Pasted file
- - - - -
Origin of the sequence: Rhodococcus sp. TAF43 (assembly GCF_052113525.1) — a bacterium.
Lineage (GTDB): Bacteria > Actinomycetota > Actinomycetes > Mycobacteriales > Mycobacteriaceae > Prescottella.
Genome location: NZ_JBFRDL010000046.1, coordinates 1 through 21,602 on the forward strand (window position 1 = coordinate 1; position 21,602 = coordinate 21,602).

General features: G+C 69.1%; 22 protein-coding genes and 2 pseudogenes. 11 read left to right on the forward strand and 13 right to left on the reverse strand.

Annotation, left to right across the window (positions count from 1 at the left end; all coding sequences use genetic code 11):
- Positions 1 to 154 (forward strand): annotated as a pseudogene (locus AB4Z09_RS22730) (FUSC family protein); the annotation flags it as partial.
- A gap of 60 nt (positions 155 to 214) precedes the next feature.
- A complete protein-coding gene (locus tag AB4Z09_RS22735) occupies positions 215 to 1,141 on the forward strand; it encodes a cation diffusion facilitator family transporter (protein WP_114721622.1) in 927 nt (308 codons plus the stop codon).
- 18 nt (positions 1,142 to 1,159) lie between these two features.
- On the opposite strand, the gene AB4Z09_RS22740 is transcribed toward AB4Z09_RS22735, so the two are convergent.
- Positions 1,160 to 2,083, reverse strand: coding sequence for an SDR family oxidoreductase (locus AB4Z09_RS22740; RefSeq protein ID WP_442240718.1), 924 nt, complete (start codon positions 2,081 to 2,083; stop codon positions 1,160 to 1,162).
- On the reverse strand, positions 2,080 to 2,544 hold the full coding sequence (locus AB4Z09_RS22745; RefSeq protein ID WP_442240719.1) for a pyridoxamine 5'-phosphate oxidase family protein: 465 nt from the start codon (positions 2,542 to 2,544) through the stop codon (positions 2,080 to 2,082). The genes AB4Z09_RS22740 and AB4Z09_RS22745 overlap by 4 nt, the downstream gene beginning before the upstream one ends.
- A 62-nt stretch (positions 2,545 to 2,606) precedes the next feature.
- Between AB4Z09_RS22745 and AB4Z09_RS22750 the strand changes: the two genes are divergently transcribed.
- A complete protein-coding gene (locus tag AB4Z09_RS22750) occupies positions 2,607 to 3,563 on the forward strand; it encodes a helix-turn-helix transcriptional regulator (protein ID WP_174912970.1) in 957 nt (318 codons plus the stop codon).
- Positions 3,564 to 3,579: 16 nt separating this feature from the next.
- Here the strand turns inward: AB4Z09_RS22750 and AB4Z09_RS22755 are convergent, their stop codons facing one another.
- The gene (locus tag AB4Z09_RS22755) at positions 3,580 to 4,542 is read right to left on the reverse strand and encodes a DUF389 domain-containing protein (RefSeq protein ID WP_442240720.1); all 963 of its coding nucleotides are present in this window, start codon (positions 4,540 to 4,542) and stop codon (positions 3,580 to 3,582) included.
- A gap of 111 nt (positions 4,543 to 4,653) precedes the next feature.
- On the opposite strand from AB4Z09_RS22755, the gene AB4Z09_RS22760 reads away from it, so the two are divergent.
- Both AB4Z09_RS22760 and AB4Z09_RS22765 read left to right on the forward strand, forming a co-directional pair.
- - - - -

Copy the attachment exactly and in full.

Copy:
Origin of the sequence: Rhodococcus sp. TAF43 (assembly GCF_052113525.1) — a bacterium.
Lineage (GTDB): Bacteria > Actinomycetota > Actinomycetes > Mycobacteriales > Mycobacteriaceae > Prescottella.
Genome location: NZ_JBFRDL010000046.1, coordinates 1 through 21,602 on the forward strand (window position 1 = coordinate 1; position 21,602 = coordinate 21,602).

General features: G+C 69.1%; 22 protein-coding genes and 2 pseudogenes. 11 read left to right on the forward strand and 13 right to left on the reverse strand.

Annotation, left to right across the window (positions count from 1 at the left end; all coding sequences use genetic code 11):
- Positions 1 to 154 (forward strand): annotated as a pseudogene (locus AB4Z09_RS22730) (FUSC family protein); the annotation flags it as partial.
- A gap of 60 nt (positions 155 to 214) precedes the next feature.
- A complete protein-coding gene (locus tag AB4Z09_RS22735) occupies positions 215 to 1,141 on the forward strand; it encodes a cation diffusion facilitator family transporter (protein WP_114721622.1) in 927 nt (308 codons plus the stop codon).
- 18 nt (positions 1,142 to 1,159) lie between these two features.
- On the opposite strand, the gene AB4Z09_RS22740 is transcribed toward AB4Z09_RS22735, so the two are convergent.
- Positions 1,160 to 2,083, reverse strand: coding sequence for an SDR family oxidoreductase (locus AB4Z09_RS22740; RefSeq protein ID WP_442240718.1), 924 nt, complete (start codon positions 2,081 to 2,083; stop codon positions 1,160 to 1,162).
- On the reverse strand, positions 2,080 to 2,544 hold the full coding sequence (locus AB4Z09_RS22745; RefSeq protein ID WP_442240719.1) for a pyridoxamine 5'-phosphate oxidase family protein: 465 nt from the start codon (positions 2,542 to 2,544) through the stop codon (positions 2,080 to 2,082). The genes AB4Z09_RS22740 and AB4Z09_RS22745 overlap by 4 nt, the downstream gene beginning before the upstream one ends.
- A 62-nt stretch (positions 2,545 to 2,606) precedes the next feature.
- Between AB4Z09_RS22745 and AB4Z09_RS22750 the strand changes: the two genes are divergently transcribed.
- A complete protein-coding gene (locus tag AB4Z09_RS22750) occupies positions 2,607 to 3,563 on the forward strand; it encodes a helix-turn-helix transcriptional regulator (protein ID WP_174912970.1) in 957 nt (318 codons plus the stop codon).
- Positions 3,564 to 3,579: 16 nt separating this feature from the next.
- Here the strand turns inward: AB4Z09_RS22750 and AB4Z09_RS22755 are convergent, their stop codons facing one another.
- The gene (locus tag AB4Z09_RS22755) at positions 3,580 to 4,542 is read right to left on the reverse strand and encodes a DUF389 domain-containing protein (RefSeq protein ID WP_442240720.1); all 963 of its coding nucleotides are present in this window, start codon (positions 4,540 to 4,542) and stop codon (positions 3,580 to 3,582) included.
- A gap of 111 nt (positions 4,543 to 4,653) precedes the next feature.
- On the opposite strand from AB4Z09_RS22755, the gene AB4Z09_RS22760 reads away from it, so the two are divergent.
- Both AB4Z09_RS22760 and AB4Z09_RS22765 read left to right on the forward strand, forming a co-directional pair.